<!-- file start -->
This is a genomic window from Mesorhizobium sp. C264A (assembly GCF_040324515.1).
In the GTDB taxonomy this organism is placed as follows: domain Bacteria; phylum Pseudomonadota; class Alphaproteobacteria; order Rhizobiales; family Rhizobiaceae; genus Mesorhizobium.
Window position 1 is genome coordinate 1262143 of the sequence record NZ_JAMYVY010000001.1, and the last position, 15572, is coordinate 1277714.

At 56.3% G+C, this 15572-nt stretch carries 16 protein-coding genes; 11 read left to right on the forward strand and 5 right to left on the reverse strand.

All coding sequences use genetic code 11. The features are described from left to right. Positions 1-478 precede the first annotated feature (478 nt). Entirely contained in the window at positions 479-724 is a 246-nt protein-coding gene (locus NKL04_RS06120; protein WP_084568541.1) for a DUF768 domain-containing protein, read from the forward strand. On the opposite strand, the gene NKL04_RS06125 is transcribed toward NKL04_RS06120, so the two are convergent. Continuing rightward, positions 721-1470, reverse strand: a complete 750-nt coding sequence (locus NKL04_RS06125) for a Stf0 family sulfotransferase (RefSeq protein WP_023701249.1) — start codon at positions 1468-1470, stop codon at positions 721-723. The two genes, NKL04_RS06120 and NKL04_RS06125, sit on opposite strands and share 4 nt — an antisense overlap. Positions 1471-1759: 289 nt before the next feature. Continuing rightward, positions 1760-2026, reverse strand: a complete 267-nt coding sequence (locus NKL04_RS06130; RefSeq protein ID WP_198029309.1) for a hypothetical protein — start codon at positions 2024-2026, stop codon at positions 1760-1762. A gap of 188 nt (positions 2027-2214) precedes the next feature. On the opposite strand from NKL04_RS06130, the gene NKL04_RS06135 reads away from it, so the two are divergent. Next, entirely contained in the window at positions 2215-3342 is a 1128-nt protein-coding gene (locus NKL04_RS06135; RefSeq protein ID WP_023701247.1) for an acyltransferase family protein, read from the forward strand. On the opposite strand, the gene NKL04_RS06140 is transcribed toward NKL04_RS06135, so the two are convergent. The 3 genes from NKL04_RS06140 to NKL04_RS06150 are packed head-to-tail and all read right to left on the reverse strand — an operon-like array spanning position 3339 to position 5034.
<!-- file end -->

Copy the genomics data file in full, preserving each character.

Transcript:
This is a genomic window from Mesorhizobium sp. C264A (assembly GCF_040324515.1).
In the GTDB taxonomy this organism is placed as follows: domain Bacteria; phylum Pseudomonadota; class Alphaproteobacteria; order Rhizobiales; family Rhizobiaceae; genus Mesorhizobium.
Window position 1 is genome coordinate 1262143 of the sequence record NZ_JAMYVY010000001.1, and the last position, 15572, is coordinate 1277714.

At 56.3% G+C, this 15572-nt stretch carries 16 protein-coding genes; 11 read left to right on the forward strand and 5 right to left on the reverse strand.

All coding sequences use genetic code 11. The features are described from left to right. Positions 1-478 precede the first annotated feature (478 nt). Entirely contained in the window at positions 479-724 is a 246-nt protein-coding gene (locus NKL04_RS06120; protein WP_084568541.1) for a DUF768 domain-containing protein, read from the forward strand. On the opposite strand, the gene NKL04_RS06125 is transcribed toward NKL04_RS06120, so the two are convergent. Continuing rightward, positions 721-1470, reverse strand: a complete 750-nt coding sequence (locus NKL04_RS06125) for a Stf0 family sulfotransferase (RefSeq protein WP_023701249.1) — start codon at positions 1468-1470, stop codon at positions 721-723. The two genes, NKL04_RS06120 and NKL04_RS06125, sit on opposite strands and share 4 nt — an antisense overlap. Positions 1471-1759: 289 nt before the next feature. Continuing rightward, positions 1760-2026, reverse strand: a complete 267-nt coding sequence (locus NKL04_RS06130; RefSeq protein ID WP_198029309.1) for a hypothetical protein — start codon at positions 2024-2026, stop codon at positions 1760-1762. A gap of 188 nt (positions 2027-2214) precedes the next feature. On the opposite strand from NKL04_RS06130, the gene NKL04_RS06135 reads away from it, so the two are divergent. Next, entirely contained in the window at positions 2215-3342 is a 1128-nt protein-coding gene (locus NKL04_RS06135; RefSeq protein ID WP_023701247.1) for an acyltransferase family protein, read from the forward strand. On the opposite strand, the gene NKL04_RS06140 is transcribed toward NKL04_RS06135, so the two are convergent. The 3 genes from NKL04_RS06140 to NKL04_RS06150 are packed head-to-tail and all read right to left on the reverse strand — an operon-like array spanning position 3339 to position 5034.